Lego Trademark

I was just reading an article about Lego Mindstorm and then an interesting thought popped into my head, and that was if the name Lego was still copyrighted. Like Kleenex, Xerox, and even Photoshop, they almost lost their trademarks because people were using them as ‘nouns’ isntead of ‘adjectives’ and the companies were not doing anything to protect the trademark. But of course, after the notice, they notified everyone of the illegal usage and told them to comply with the copyright law.

Legos, Legos, Legos… What else do you call them? Apparently you’re supposed to call them Lego bricks. But either way, no one ever calls them bricks. You even call the imitation ones Legos. Maybe building blocks might work, but that’s stretching it.

According to Wikipedia, The Lego trademark:

The Lego Group’s name has become so synonymous with its flagship toy that many use the words “Lego” (collectively) or “Legos” to refer to the bricks themselves, and even to any plastic bricks resembling Lego bricks, although the Lego Group discourages this as dilution of their trademark. Lego catalogues in the 1970s and 1980s contained a note that read:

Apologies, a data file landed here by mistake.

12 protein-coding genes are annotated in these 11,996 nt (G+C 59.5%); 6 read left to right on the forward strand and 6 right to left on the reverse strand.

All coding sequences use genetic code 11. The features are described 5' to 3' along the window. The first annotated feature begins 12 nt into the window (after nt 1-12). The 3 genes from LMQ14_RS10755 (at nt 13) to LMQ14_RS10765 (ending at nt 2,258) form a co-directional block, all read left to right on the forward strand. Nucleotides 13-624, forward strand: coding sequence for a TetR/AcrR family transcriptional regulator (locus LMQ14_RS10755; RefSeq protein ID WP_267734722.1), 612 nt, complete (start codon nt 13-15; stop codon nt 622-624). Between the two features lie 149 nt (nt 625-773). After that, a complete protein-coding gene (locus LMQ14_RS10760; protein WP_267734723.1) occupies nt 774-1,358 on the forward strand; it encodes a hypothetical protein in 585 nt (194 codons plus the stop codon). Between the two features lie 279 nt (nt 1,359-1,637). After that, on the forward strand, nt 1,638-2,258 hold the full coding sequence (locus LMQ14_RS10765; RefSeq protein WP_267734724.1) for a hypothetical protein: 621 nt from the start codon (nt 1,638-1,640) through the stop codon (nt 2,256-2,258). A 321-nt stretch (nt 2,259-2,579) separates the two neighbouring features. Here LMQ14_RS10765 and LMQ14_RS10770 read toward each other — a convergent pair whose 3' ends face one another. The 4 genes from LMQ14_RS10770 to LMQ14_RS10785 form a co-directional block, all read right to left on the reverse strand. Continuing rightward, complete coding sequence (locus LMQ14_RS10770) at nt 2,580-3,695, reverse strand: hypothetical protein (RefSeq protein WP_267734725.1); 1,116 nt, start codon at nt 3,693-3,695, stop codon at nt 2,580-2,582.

“The word LEGO® is a brand name and is very special to all of us in the LEGO Group Companies. We would sincerely like your help in keeping it special. Please always refer to our bricks as ‘LEGO Bricks or Toys’ and not ‘LEGOS.’ By doing so, you will be helping to protect and preserve a brand of which we are very proud and that stands for quality the world over. Thank you! Susan Williams, Consumer Services.”

A similar message also appeared to everyone who errantly visited http://legos.com in the year 2005, however it was removed within the next several months, but not before generating a media buzz of notable proportions.

“Lego” is officially written in all uppercase letters. The company asserts that to protect its brand name, the word Lego must always be used as an adjective, as in “LEGO set,” “LEGO products,” “LEGO universe,” and so forth. Nevertheless, such corporate admonitions are frequently ignored and the word lego is commonly used not only as a noun to refer to Lego bricks, but also as a generic term referring to any kind of interlocking toy brick.

I guess they still own the copyright to that word.

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